{[ promptMessage ]}

Bookmark it

{[ promptMessage ]}

lect16v4_1up

# lect16v4_1up - Stat 104 Quantitative Methods for Economists...

This preview shows pages 1–15. Sign up to view the full content.

Stat 104: Quantitative Methods for Economists Class 16: Confidence Intervals- One Sample Mean 1

This preview has intentionally blurred sections. Sign up to view the full version.

View Full Document
Say we have a population of interest and we want to determine what its mean is. μ = ? Population Introduction 2 We know the procedure is to generate a random sample X 1 X 2 ,..., X n and form the estimate X n X i i n = = 1 1
It would be grossly misleading to claim that μ is precisely equal to the observed X How Wrong Are We ? To detail our uncertainty about our estimate for μ, we can construct a confidence interval or interval estimate for μ . Example: what is the average weight of graduate students’ at Harvard ? point estimates interval estimates Gender Sample Mean Std. Err. DF L. Limit U. Limit 0 168.52577 2.663393 96 163.23898 173.81256 1 126.34821 3.4025612 55 119.52933 133.1671 3

This preview has intentionally blurred sections. Sign up to view the full version.

View Full Document
The same idea works for proportions. What proportion of students are right handed ? Gender Count Total Sample Prop. Std. Err. L. Limit U. Limit 0 90 98 0.9183673 0.027658405 0.86415786 0.9725768 1 56 58 0.9655172 0.023958908 0.91855866 1.0124758 (silly?) Confidence intervals are a vital aspect to statistics since an estimate is useless without some concept of its precision-that is exactly what a confidence interval tells us; how good is our estimate . 4
Point and Interval Estimates square6 A point estimate is a single number, square6 a confidence interval provides additional information about variability Point Estimate Lower Confidence Limit Upper Confidence Limit Width of confidence interval 5

This preview has intentionally blurred sections. Sign up to view the full version.

View Full Document
Critique go4ivy.com 6
This is what they send you 7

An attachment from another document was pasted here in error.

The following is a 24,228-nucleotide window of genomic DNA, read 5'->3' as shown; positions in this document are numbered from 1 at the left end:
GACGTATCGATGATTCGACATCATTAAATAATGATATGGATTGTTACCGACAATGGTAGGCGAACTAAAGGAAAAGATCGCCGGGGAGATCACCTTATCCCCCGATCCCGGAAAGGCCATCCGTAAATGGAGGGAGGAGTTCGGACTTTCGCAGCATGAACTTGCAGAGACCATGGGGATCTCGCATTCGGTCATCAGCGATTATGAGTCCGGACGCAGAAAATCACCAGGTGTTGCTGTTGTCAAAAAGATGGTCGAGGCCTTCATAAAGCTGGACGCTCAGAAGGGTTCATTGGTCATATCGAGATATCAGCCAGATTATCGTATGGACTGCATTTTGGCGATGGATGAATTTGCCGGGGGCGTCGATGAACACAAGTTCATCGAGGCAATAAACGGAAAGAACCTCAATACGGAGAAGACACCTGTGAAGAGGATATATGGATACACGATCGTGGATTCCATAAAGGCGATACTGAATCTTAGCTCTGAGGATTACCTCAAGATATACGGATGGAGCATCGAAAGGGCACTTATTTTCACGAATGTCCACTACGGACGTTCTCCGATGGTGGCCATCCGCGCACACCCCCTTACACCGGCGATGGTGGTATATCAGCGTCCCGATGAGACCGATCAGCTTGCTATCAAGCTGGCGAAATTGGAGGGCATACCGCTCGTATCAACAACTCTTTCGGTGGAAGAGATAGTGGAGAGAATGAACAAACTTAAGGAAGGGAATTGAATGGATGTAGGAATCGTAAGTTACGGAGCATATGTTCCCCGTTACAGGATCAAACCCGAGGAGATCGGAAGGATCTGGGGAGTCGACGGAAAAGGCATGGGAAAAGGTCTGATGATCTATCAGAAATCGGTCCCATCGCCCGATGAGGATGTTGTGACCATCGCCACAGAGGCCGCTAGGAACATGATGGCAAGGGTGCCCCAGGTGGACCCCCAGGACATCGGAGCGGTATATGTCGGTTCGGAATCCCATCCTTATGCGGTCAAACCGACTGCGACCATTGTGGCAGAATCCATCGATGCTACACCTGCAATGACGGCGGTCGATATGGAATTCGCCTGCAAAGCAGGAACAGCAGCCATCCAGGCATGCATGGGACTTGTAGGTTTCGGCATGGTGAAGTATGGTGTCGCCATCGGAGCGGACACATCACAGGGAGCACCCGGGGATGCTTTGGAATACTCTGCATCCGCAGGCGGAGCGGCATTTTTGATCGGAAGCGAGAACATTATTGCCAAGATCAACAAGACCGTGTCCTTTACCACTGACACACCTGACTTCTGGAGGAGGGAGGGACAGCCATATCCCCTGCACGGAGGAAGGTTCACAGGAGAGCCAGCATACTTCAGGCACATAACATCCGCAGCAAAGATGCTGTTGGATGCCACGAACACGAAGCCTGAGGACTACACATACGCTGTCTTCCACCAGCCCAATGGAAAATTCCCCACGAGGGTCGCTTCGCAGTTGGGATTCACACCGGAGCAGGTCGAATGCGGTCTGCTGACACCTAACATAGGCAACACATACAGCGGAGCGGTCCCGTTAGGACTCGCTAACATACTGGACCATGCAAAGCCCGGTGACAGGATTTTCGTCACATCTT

This preview has intentionally blurred sections. Sign up to view the full version.

View Full Document
The General Estimation Process (mean, μ , is unknown) Population Random Sample Mean x = 50 I am 95% confident that μ is between 40 & 60. Sample 8
If X N then Z X N ~ ( , ) ~ ( , ) μ σ μ σ 2 01 = - Review – standardization rule 9 - = - = - = ~ ( 0 , 1 ) , ( 1 1 ) 0 . 6 8 ( 1 . 9 6 1 . 9 6 ) 0 . 9 5 ( 3 3 ) 0 . 9 9 7 F o r Z N P Z P Z P Z

This preview has intentionally blurred sections. Sign up to view the full version.

View Full Document
We construct the interval estimate using the CLT. Recall that the CLT says that X N n ~ ( , ) μ σ 2 10 Then by the Standardization Rule : X n N - μ σ / ~ ( , ) 0 1
We have X n N - μ σ / ~ ( , ) 0 1 Then from what we know about the standard normal distribution: X - μ 11 P n ( . / . ) - < < = 196 196 95% σ -3 -2 -1 0 1 2 3 95% of the area is between –1.96 and 1.96

This preview has intentionally blurred sections. Sign up to view the full version.

View Full Document
By doing some algebra , we may rearrange stuff so that We have P X n ( . / . ) - < - < = 196 196 95% μ σ 12 P X n X n ( . . ) % - < < + = 196 196 95 σ μ σ truth lower bound upper bound
( 1.96 , 1.96 ) x x n n σ σ - + We are thus 95% confident that the true mean μ is in the interval What does it mean that we are 95% confident ? 13 It means that if we had 100 different samples and created 100 different intervals, 95 out of 100 would contain the true (but unknown) mean.

This preview has intentionally blurred sections. Sign up to view the full version.

View Full Document
What does 95% Confident Mean?
This is the end of the preview. Sign up to access the rest of the document.

{[ snackBarMessage ]}

### Page1 / 50

lect16v4_1up - Stat 104 Quantitative Methods for Economists...

This preview shows document pages 1 - 15. Sign up to view the full document.

View Full Document
Ask a homework question - tutors are online